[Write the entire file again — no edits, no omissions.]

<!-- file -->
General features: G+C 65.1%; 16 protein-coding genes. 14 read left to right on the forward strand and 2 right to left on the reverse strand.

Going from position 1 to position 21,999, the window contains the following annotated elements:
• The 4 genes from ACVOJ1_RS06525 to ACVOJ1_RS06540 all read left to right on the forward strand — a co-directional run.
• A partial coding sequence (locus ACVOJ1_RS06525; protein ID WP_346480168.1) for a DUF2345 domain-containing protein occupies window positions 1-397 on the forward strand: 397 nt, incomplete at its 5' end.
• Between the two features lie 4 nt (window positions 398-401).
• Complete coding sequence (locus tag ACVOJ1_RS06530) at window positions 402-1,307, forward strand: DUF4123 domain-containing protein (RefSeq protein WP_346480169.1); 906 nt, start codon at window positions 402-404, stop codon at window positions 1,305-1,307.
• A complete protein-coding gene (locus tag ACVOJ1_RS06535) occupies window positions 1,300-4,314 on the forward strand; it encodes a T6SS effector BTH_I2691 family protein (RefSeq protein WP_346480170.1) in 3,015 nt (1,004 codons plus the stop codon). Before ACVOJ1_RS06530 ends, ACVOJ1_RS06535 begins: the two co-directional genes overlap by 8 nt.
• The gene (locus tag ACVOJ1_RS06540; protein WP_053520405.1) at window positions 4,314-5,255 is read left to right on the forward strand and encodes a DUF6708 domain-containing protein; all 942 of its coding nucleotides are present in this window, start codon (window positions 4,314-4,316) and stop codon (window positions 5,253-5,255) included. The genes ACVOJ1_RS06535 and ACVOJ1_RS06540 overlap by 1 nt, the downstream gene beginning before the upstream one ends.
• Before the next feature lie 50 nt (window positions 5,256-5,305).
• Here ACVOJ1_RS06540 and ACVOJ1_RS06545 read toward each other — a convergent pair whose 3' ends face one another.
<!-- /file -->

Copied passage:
General features: G+C 65.1%; 16 protein-coding genes. 14 read left to right on the forward strand and 2 right to left on the reverse strand.

Going from position 1 to position 21,999, the window contains the following annotated elements:
• The 4 genes from ACVOJ1_RS06525 to ACVOJ1_RS06540 all read left to right on the forward strand — a co-directional run.
• A partial coding sequence (locus ACVOJ1_RS06525; protein ID WP_346480168.1) for a DUF2345 domain-containing protein occupies window positions 1-397 on the forward strand: 397 nt, incomplete at its 5' end.
• Between the two features lie 4 nt (window positions 398-401).
• Complete coding sequence (locus tag ACVOJ1_RS06530) at window positions 402-1,307, forward strand: DUF4123 domain-containing protein (RefSeq protein WP_346480169.1); 906 nt, start codon at window positions 402-404, stop codon at window positions 1,305-1,307.
• A complete protein-coding gene (locus tag ACVOJ1_RS06535) occupies window positions 1,300-4,314 on the forward strand; it encodes a T6SS effector BTH_I2691 family protein (RefSeq protein WP_346480170.1) in 3,015 nt (1,004 codons plus the stop codon). Before ACVOJ1_RS06530 ends, ACVOJ1_RS06535 begins: the two co-directional genes overlap by 8 nt.
• The gene (locus tag ACVOJ1_RS06540; protein WP_053520405.1) at window positions 4,314-5,255 is read left to right on the forward strand and encodes a DUF6708 domain-containing protein; all 942 of its coding nucleotides are present in this window, start codon (window positions 4,314-4,316) and stop codon (window positions 5,253-5,255) included. The genes ACVOJ1_RS06535 and ACVOJ1_RS06540 overlap by 1 nt, the downstream gene beginning before the upstream one ends.
• Before the next feature lie 50 nt (window positions 5,256-5,305).
• Here ACVOJ1_RS06540 and ACVOJ1_RS06545 read toward each other — a convergent pair whose 3' ends face one another.